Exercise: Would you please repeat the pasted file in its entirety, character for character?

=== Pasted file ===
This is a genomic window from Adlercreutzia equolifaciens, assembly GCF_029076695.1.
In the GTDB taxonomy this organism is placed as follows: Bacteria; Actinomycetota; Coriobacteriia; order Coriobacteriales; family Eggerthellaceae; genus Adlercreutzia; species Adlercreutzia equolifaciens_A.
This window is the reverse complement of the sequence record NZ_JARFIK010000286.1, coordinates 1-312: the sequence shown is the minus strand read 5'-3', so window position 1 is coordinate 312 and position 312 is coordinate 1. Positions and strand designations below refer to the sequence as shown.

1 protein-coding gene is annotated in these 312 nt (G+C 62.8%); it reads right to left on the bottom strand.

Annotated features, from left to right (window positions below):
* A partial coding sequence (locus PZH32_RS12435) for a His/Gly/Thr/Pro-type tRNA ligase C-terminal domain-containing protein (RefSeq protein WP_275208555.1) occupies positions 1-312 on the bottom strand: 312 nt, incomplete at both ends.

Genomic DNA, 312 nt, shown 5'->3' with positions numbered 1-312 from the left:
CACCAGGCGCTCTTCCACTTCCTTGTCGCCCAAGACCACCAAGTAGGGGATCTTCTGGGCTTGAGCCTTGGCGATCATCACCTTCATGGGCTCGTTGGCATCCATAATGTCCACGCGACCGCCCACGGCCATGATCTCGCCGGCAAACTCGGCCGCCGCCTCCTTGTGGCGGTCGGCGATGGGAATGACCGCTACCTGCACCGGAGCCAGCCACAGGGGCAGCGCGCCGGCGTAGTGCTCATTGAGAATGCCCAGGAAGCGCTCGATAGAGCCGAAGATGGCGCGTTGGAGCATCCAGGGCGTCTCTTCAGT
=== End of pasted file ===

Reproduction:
This is a genomic window from Adlercreutzia equolifaciens, assembly GCF_029076695.1.
In the GTDB taxonomy this organism is placed as follows: Bacteria; Actinomycetota; Coriobacteriia; order Coriobacteriales; family Eggerthellaceae; genus Adlercreutzia; species Adlercreutzia equolifaciens_A.
This window is the reverse complement of the sequence record NZ_JARFIK010000286.1, coordinates 1-312: the sequence shown is the minus strand read 5'-3', so window position 1 is coordinate 312 and position 312 is coordinate 1. Positions and strand designations below refer to the sequence as shown.

1 protein-coding gene is annotated in these 312 nt (G+C 62.8%); it reads right to left on the bottom strand.

Annotated features, from left to right (window positions below):
* A partial coding sequence (locus PZH32_RS12435) for a His/Gly/Thr/Pro-type tRNA ligase C-terminal domain-containing protein (RefSeq protein WP_275208555.1) occupies positions 1-312 on the bottom strand: 312 nt, incomplete at both ends.

Genomic DNA, 312 nt, shown 5'->3' with positions numbered 1-312 from the left:
CACCAGGCGCTCTTCCACTTCCTTGTCGCCCAAGACCACCAAGTAGGGGATCTTCTGGGCTTGAGCCTTGGCGATCATCACCTTCATGGGCTCGTTGGCATCCATAATGTCCACGCGACCGCCCACGGCCATGATCTCGCCGGCAAACTCGGCCGCCGCCTCCTTGTGGCGGTCGGCGATGGGAATGACCGCTACCTGCACCGGAGCCAGCCACAGGGGCAGCGCGCCGGCGTAGTGCTCATTGAGAATGCCCAGGAAGCGCTCGATAGAGCCGAAGATGGCGCGTTGGAGCATCCAGGGCGTCTCTTCAGT